Proof guarantees

An availability proof for a batch is a quorum of stake-weighted 2f+1 signatures. A valid proof guarantees that at least stake-weighted f+1 honest validators provided a signature. That means that at least stake-weighted f+1 honest validators will persist the batch until its expiration. Therefore, a proof guarantees that a non-expired batch will be available in the system in a way that any validator that is missing the data will be able to fetch it from other honest validators.

Fetching the data

After being ordered by consensus, the proofs are pushed to execution. At this point, Execution asks Quorum Store to map the proofs to their corresponding transactions. In the common case, Quorum Store will store the transactions locally since an honest batch creator broadcasts it to all. However, in the worst case, Quorum Store will need to fetch the transactions from a remote validator. The proof of availability guarantees that enough remote validators store the data, but if done naively, it can increase latency. To this end, we implement an optimization to pre-fetch remote data as soon as the Consensus block, which contains the proofs, is first seen. This way, by the time the block is ordered, Quorum Store already locally stores the transactions.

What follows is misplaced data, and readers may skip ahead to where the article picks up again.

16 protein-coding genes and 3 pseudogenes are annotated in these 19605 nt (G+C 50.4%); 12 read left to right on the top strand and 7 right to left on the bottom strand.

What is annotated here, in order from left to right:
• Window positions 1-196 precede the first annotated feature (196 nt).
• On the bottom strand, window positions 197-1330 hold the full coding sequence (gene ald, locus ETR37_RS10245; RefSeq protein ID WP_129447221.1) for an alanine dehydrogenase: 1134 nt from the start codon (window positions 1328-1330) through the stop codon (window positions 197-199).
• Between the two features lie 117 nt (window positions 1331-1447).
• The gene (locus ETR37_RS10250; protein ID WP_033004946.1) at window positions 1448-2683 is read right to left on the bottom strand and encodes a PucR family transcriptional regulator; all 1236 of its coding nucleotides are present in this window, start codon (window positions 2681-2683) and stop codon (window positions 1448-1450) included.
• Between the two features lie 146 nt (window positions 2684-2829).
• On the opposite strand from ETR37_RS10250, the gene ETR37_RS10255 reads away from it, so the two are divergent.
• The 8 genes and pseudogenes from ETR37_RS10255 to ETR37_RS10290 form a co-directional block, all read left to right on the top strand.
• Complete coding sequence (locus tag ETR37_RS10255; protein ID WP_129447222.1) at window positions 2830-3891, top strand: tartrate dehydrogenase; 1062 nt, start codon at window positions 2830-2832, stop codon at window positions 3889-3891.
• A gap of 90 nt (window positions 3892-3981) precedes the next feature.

Load balancing

Quorum Store is perfectly load balanced. Since all validators broadcast batches and aggregate proofs in parallel, resource utilization is equal across validators, resulting in data dissemination at network speed. Note that since all validators have to get all batches in order to execute, the above “naive” fetching mechanism is optimal. Other cryptographic tools such as erasure codes used to disseminate and fetch/reconstruct the data would only add complexity and yield no benefits in terms of load balancing.


Thanks to Quorum Store, consensus is now the most performant component in our pipelined architecture. To prevent it from overwhelming the other components in the system, each validator adjusts their local batch creation rate based on backlog, similar to classic congestion control systems like TCP. In addition consensus applies fairness between batches created by different validators to ensure validators get a fair block space share.